"Forrest Gump" and "Pulp Fiction," films that viewed America respectively through contrasting prisms of a simple man's remarkable life and hit men cruising the drug underworld, led the 52nd annual Golden Globe Awards nominations Thursday in Beverly Hills.
Director Robert Zemeckis' "Forrest Gump," which rode a wave of baby boomer nostalgia to become the fourth-highest-grossing picture of all time with nearly $300 million in domestic box-office receipts, grabbed seven Golden Globe nominations--including best motion picture drama--the most for any film.
Six nominations, including one for best film drama, went to director Quentin Tarantino's "Pulp Fiction," which has been the darling of critics since it won the Palme d'Or at last spring's Cannes Film Festival.
The two films now likely will be considered front-runners in the race for the Academy Awards, which will be handed out on March 27. (Nominations will be announced Feb. 14.) Once scoffed at, the Golden Globes, which are bestowed on feature films and television programs, in recent years are taken more seriously by the Hollywood studios since they are often seen as a precursor to Oscar nominations.
Other Golden Globe nominations in the best drama category went to "Quiz Show," director Robert Redford's film about the '50s TV quiz show scandals, which recently won the New York Film Critics Circle Award; "Nell," director Michael Apted's film about a young woman found in a remote North Carolina cabin who speaks her own language, and director Ed Zwick's "Legends of the Fall," a movie about a Montana rancher whose family is torn apart over the love of a woman. Both "Nell" and "Legends" are dark horse candidates.
If there was one big surprise omission in this year's balloting for best drama it was the critically acclaimed remake "Little Women," which was totally ignored by the 90 members of the Hollywood Foreign Press Assn., which vote on the Golden Globes.
In contrast to the Academy Awards, the Golden Globes also honor musicals and comedies. This year's best picture nominees in those categories were "The Adventures of Priscilla: Queen of the Desert," "Ed Wood," "Four Weddings and a Funeral," "The Lion King" and "Ready to Wear (Pret-a-Porter)."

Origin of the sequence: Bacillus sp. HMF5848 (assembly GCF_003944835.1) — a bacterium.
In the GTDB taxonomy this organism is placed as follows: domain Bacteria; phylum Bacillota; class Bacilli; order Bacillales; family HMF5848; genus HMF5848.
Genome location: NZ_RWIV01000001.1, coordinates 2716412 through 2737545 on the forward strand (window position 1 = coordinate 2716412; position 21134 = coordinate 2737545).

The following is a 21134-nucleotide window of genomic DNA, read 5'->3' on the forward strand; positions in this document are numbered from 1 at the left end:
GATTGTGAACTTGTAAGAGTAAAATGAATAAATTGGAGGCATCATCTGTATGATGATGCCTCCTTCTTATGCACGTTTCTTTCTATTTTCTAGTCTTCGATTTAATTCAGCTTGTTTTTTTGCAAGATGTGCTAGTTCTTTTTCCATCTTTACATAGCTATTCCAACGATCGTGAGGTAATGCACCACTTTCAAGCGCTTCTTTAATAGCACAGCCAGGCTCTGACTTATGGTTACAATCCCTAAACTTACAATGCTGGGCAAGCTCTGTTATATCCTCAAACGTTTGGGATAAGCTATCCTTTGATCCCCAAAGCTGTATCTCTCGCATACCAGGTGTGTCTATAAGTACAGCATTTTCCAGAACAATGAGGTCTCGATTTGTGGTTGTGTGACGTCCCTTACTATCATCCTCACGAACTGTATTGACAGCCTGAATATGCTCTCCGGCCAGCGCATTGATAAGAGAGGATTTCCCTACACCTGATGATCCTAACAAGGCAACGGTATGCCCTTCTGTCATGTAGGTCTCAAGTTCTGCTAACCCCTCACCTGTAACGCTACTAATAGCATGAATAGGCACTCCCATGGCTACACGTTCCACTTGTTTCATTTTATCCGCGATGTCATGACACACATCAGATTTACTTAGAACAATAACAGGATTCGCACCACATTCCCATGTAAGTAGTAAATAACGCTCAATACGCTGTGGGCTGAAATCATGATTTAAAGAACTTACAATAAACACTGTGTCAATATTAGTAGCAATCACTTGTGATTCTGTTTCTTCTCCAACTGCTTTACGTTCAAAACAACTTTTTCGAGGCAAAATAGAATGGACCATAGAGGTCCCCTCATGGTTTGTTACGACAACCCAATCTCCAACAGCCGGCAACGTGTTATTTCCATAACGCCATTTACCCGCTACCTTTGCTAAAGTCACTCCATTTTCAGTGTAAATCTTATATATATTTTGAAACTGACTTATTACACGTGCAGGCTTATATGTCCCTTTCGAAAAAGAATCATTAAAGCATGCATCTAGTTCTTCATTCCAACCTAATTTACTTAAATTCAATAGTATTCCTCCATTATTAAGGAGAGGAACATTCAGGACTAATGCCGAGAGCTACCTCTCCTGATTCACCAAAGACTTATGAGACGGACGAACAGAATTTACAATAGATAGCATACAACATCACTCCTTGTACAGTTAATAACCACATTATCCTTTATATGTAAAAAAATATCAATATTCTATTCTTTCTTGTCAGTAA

The mainstream Disney and its avant-garde subsidiary Miramax Films dominated the Globes, garnering a dozen nominations each.
There were two surprises in the best director category: Oliver Stone for his violent black comedy "Natural Born Killers," the controversial film's only nomination, and Ed Zwick, for the sweeping family saga "Legends of the Fall." Zemeckis, Redford and Tarantino round out the nominees. Apted was shut out of the race, though his film was nominated.
Best actor drama nominations went to last year's Oscar winner Tom Hanks for his title role in "Forrest Gump," John Travolta in "Pulp Fiction," Morgan Freeman in "The Shawshank Redemption" and Paul Newman in "Nobody's Fool." But few expected to see a nomination for Brad Pitt, who plays a distraught son in "Legends of the Fall."
Three-time Golden Globe winner Meryl Streep was nominated for her role in "The River Wild." Joining her in the best actress drama category were likely Oscar favorites Jodie Foster in "Nell" and Jessica Lange in "Blue Sky," as well as Jennifer Jason Leigh in "Mrs. Parker and the Vicious Circle," and Miranda Richardson in "Tom & Viv."
Jim Carrey, who exploded on the big screen with the unexpected hit "Ace Ventura: Pet Detective" and went on to star in two other hit comedies, was nominated for best actor in a comedy for "The Mask." Other nominees are Johnny Depp ("Ed Wood"), Hugh Grant ("Four Weddings and a Funeral") and Terence Stamp ("The Adventures of Priscilla: Queen of the Desert"). A big surprise vote went to Arnold Schwarzenegger ("Junior").
In the best actress in a comedy arena, nominees are Jamie Lee Curtis ("True Lies"), Geena Davis ("Speechless"), Andie MacDowell ("Four Weddings and a Funeral"), Shirley MacLaine ("Guarding Tess") and Emma Thompson ("Junior").
Samuel L. Jackson, who was overlooked as a best actor (drama) nominee as a Bible-quoting hit man in "Pulp Fiction," though his role was largely equal to Travolta's, received a best supporting nod for the movie. He also received a best actor nomination for the HBO prison movie "Against the Wall."
Miranda Richardson was the only other nominee to receive nominations in both film and TV, with a best actress drama bid for "Tom & Viv" and best supporting actress nod for HBO's Nazi thriller "Fatherland."
The best supporting nominees for movies also include Martin Landau for his role as Bela Lugosi in "Ed Wood" and Dianne Wiest for "Bullets Over Broadway." Both have won several critics' awards for those performances.
Among the TV programs honored with Golden Globe nominations, CBS' quirky series "Picket Fences" led with five nominations, including best television series (drama). NBC's popular sitcoms "Frasier" and "Seinfeld," and "The Burning Season," HBO's drama about the Brazilian activist Chico Mendes, followed with four nominations each.
Overall, CBS led the pack with 15 nominations, followed by NBC with 14, ABC with 12 and HBO with 11.
Besides "Picket Fences," which has received the Emmy for best dramatic series the past two years, the best television series (drama) nominees are "NYPD Blue," the cult fave "The X-Files" and the medical dramas "Chicago Hope" and "ER." The latter is the highest-rated new show of the season.
In addition to "Frasier," which also won the Emmy this year, and "Seinfeld," the nominees for best television series (musical or comedy) are "Grace Under Fire," "Home Improvement" and "Mad About You." The nominees for miniseries or movie made-for-TV are "The Burning Season" (HBO), "Fatherland" (HBO), "The Return of the Native" (CBS), "Roswell" (Showtime) and "White Mile" (HBO).
The Globe awards will be presented in Beverly Hills on Jan. 21 in a live telecast on TBS.
Times staff writer Elaine Dutka contributed to this story.